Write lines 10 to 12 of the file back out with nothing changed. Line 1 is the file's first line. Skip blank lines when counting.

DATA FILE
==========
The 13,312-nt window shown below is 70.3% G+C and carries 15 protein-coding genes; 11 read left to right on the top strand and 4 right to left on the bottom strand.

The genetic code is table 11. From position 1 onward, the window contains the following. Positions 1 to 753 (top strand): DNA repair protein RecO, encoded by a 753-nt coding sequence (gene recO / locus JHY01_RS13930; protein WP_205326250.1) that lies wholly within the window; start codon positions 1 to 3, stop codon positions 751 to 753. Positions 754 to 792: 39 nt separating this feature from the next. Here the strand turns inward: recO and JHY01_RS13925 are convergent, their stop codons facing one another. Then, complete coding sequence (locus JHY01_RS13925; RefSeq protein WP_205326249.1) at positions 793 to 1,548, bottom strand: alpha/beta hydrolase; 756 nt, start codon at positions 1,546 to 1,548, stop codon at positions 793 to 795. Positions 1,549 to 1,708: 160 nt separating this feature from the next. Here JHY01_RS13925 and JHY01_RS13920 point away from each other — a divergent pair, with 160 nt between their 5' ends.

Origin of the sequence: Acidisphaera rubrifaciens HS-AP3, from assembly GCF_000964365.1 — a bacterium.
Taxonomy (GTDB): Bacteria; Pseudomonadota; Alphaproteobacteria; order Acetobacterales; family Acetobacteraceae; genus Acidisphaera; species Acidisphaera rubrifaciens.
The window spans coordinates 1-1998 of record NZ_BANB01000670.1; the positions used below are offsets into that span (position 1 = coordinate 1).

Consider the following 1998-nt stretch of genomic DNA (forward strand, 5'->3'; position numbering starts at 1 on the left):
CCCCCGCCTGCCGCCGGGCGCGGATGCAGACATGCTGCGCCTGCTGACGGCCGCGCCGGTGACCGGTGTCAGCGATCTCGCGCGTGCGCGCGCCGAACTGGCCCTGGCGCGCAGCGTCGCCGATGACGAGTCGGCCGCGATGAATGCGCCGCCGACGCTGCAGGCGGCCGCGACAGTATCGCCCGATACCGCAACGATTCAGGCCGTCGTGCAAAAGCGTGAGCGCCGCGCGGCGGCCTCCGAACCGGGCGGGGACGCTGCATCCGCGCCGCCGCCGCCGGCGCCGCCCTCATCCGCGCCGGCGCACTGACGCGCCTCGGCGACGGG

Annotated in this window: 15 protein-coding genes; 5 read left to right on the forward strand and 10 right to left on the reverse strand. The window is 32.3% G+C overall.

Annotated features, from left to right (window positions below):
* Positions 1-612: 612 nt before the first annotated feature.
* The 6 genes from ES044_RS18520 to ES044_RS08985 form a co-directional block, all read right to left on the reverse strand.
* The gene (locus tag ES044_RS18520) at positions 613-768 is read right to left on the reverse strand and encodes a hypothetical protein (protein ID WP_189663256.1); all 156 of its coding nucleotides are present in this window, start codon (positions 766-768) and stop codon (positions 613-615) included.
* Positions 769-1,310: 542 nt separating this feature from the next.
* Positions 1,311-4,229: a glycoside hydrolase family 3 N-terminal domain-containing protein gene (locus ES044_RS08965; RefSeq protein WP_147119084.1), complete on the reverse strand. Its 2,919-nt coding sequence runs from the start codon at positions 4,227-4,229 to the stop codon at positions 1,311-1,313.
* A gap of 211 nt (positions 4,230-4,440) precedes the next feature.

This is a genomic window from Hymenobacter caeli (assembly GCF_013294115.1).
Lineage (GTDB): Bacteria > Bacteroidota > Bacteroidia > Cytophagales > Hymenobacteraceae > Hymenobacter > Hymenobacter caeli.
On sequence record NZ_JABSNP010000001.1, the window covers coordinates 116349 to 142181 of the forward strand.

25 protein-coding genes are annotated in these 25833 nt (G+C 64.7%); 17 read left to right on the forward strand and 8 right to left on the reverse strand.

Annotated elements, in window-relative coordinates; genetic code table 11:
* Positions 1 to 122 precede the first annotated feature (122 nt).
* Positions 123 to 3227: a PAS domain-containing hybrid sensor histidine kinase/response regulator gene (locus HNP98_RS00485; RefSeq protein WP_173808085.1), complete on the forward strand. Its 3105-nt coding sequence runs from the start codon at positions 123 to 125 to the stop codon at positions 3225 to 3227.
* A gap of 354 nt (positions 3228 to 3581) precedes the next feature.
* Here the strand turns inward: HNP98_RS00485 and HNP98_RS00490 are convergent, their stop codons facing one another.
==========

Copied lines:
* Positions 1-612: 612 nt before the first annotated feature.
* The 6 genes from ES044_RS18520 to ES044_RS08985 form a co-directional block, all read right to left on the reverse strand.
* The gene (locus tag ES044_RS18520) at positions 613-768 is read right to left on the reverse strand and encodes a hypothetical protein (protein ID WP_189663256.1); all 156 of its coding nucleotides are present in this window, start codon (positions 766-768) and stop codon (positions 613-615) included.